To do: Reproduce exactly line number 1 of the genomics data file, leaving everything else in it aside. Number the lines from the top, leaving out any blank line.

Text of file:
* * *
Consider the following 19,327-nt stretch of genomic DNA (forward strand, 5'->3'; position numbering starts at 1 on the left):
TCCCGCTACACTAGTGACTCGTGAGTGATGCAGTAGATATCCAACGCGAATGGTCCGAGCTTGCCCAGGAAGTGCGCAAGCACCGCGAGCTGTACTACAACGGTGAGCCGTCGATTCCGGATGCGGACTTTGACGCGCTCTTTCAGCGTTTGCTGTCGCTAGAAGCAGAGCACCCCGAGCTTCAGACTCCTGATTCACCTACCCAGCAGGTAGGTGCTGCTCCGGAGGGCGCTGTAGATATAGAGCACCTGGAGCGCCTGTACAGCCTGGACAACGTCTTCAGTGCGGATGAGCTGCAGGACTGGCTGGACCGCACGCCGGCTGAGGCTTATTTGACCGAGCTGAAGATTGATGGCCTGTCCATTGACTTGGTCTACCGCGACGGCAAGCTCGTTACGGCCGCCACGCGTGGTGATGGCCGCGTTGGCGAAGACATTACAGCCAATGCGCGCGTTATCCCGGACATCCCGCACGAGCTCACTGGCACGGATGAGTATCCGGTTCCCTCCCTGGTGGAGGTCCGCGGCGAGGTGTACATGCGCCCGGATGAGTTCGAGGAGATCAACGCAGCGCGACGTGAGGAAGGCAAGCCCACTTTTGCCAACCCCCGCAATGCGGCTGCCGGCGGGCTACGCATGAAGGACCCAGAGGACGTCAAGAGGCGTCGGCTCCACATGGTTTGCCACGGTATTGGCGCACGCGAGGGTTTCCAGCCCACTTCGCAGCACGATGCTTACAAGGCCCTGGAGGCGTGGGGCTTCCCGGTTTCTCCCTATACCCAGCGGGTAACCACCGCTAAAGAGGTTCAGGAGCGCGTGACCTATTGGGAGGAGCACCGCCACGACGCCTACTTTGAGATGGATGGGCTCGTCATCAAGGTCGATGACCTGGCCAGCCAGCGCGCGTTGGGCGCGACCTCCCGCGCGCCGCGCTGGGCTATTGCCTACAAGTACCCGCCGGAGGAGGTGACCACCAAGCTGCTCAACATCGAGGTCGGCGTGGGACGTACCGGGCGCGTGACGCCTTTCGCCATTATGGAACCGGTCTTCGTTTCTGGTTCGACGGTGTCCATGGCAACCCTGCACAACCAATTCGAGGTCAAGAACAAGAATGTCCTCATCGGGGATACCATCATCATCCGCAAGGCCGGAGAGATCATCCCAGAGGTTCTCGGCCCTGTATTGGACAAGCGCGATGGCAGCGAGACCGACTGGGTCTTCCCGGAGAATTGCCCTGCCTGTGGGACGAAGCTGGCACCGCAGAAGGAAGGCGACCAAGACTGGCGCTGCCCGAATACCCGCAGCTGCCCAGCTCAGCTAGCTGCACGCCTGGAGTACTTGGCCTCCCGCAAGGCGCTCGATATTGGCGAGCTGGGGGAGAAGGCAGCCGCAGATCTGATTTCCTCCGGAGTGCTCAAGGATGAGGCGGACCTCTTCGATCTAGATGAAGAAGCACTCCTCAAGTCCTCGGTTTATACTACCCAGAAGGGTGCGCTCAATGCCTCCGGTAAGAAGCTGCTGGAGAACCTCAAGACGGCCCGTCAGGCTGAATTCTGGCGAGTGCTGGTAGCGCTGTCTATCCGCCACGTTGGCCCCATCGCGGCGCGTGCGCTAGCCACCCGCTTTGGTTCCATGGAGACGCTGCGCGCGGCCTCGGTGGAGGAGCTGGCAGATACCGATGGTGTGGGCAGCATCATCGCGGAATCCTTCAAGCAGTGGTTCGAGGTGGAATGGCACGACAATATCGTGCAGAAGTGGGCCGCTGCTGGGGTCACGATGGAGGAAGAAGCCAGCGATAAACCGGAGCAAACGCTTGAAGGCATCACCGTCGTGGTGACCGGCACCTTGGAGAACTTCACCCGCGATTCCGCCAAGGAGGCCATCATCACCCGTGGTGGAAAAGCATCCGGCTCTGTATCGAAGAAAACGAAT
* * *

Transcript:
Consider the following 19,327-nt stretch of genomic DNA (forward strand, 5'->3'; position numbering starts at 1 on the left):